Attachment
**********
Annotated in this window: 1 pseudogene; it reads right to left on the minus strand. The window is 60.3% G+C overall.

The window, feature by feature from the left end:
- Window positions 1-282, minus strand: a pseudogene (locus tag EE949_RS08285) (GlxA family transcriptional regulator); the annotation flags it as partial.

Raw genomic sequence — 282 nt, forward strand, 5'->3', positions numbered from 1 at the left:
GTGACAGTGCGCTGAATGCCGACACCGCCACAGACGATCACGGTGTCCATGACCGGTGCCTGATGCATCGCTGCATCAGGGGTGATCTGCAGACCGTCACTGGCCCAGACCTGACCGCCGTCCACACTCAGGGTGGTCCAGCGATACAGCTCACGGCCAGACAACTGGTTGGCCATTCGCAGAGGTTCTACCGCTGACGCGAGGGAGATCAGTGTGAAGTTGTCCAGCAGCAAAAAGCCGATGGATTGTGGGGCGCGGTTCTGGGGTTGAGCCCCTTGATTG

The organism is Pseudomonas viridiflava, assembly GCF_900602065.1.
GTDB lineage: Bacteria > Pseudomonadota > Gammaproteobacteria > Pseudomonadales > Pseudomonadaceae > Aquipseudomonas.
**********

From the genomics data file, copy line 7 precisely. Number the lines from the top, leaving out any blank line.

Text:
GTDB lineage: Bacteria > Pseudomonadota > Gammaproteobacteria > Pseudomonadales > Pseudomonadaceae > Aquipseudomonas.